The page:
OAKLAND, Calif. - California EPA officials told community members Thursday that they will do extensive testing after a chemical linked to cancer was found in groundwater underneath McClymonds High School in West Oakland.
"Worried, concerned, scared," said Kimberly Reed, the parent of a McClymonds student who attended a community meeting Thursday night, "I would like to know what is the game plan for next week, and the weeks for come."
According to the Oakland Unified School District, the cancer-causing chemical tricloroethylene (TCE) was found in groundwater under the campus. The Superintendent, Dr. Kyla Johnson-Trammell said she decided to close the school temporarily Thursday through next week because of concern that the TCE might be present in vapor inside the school.
Officials said there are no traces of the compound in the school's drinking water.
At the community meeting Thursday night at Taylor Methodist Church about one mile from McClymonds, many concerned parents and community members voiced concern and anger over the lack of information about the source of the TCE and any potential health effects on students and neighbors.
"This room should have been packed with families," said Misty Cross, a McClymonds alumna, saying the district and city officials should have provided better notification to residents.
Many people wanted answers about whether the health of the 350 students at McClymonds and the neighbors surrounding the school could be in danger.
"The levels that we see here, they're just above the level where there might be a problem, where we start asking questions. They're not at the level where I think we should panic." Cheryl Prowell, Unit Chief of the California EPA Dept. of Toxic Substance Control.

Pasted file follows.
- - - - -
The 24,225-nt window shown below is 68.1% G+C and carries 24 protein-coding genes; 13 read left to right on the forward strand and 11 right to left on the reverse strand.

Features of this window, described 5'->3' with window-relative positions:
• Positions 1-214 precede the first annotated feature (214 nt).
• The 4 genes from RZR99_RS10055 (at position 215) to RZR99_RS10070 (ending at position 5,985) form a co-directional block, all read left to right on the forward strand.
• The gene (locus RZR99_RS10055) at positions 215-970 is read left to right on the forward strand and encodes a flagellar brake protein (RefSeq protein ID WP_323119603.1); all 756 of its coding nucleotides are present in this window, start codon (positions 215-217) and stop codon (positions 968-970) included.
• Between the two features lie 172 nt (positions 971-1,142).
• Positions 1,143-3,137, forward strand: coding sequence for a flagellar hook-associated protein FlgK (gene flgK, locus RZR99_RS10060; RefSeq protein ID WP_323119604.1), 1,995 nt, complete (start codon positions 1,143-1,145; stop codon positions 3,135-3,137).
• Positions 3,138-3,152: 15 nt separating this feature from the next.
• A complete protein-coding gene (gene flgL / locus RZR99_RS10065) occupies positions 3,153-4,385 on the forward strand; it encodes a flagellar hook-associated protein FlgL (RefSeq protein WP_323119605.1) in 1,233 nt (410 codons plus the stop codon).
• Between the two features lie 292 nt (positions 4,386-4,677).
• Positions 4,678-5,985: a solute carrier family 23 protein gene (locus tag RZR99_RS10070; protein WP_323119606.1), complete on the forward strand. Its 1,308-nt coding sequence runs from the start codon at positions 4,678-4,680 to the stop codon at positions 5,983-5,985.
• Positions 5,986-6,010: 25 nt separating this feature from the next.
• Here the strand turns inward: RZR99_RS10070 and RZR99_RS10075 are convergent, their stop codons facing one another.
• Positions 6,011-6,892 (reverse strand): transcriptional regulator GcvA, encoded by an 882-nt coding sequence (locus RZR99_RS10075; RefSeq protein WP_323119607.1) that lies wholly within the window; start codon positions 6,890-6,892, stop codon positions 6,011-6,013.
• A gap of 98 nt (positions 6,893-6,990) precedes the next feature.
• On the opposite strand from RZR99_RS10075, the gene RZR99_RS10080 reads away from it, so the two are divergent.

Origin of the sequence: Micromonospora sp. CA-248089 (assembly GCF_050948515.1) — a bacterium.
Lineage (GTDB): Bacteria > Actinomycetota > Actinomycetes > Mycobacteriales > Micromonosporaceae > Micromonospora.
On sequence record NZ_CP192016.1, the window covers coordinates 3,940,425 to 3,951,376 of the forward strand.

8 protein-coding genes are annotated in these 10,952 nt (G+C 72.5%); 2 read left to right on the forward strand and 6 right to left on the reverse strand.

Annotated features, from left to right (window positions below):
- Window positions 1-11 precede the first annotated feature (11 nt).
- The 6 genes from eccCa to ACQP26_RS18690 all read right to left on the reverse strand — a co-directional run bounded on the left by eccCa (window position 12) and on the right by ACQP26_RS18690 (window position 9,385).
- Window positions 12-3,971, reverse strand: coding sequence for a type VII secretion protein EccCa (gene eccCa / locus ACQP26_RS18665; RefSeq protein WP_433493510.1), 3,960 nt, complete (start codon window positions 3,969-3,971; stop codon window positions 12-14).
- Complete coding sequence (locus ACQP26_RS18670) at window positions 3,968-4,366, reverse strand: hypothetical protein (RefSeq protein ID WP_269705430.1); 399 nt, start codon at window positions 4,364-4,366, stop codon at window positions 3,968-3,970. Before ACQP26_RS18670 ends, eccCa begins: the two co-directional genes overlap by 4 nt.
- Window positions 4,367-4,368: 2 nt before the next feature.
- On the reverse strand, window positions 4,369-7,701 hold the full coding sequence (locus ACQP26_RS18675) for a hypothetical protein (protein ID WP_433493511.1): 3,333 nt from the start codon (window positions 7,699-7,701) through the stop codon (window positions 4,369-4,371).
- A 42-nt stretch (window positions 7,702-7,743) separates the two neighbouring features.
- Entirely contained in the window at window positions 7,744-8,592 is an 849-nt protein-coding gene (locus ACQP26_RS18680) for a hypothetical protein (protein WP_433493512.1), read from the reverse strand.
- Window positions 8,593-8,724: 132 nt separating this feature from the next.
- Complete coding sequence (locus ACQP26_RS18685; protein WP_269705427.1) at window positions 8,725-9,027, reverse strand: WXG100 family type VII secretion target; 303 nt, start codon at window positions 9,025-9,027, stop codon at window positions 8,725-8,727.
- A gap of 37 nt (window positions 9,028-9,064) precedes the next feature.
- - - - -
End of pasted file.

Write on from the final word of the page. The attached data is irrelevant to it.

TCE which stands for trichloroethylene is a chemical found in industrial de-greasing products, some pesticides and PVC. It was even used as a pet food additive before being banned in 1977.
John Sasaki, spokesman for OUSD, said they learned of the TCE by chance last Friday. That's when environmental tests came back from the area where a petroleum tank had been removed from campus last fall. The TCE was found in groundwater but was not found in any drinking water or irrigation.
"We will be collecting more groundwater samples around the edge of the school to help understand so we can see if that's coming onto the site," said Dilan Roe with the Alameda County Environmental Health Department's Land Water Division.
Many neighbors off campus were unaware of the problem. The California EPA said they are looking into whether any nearby cleanup sites, such as the Lane Metal Finishing business a tenth of a mile away, might be source of the groundwater contamination.
'We are not going to let this get swept under the rug," said Oakland City Council Member Lynnette Gibson McElhaney.
Families of two McClymonds football players who died of cancer after graduation said they wanted to know how long the TCE had been there.
Ramone Sanders died of bone cancer and Darryl Aikens died of leukemia.
Dayshante O'Neal, Darryl Aikens godmother said it has been an emotional day and the family wants answers as to how long the TCE might have been present on the school grounds.
"We want them to test the football field. We want them test the entire school. Our kids are there, this is our future," said O'Neal.
The district is planning to hold two meetings on Monday February 24th at West Oakland Middle School Library, 991 14th Street. The meetings will be at 8:30a.m. and 5:30p.m.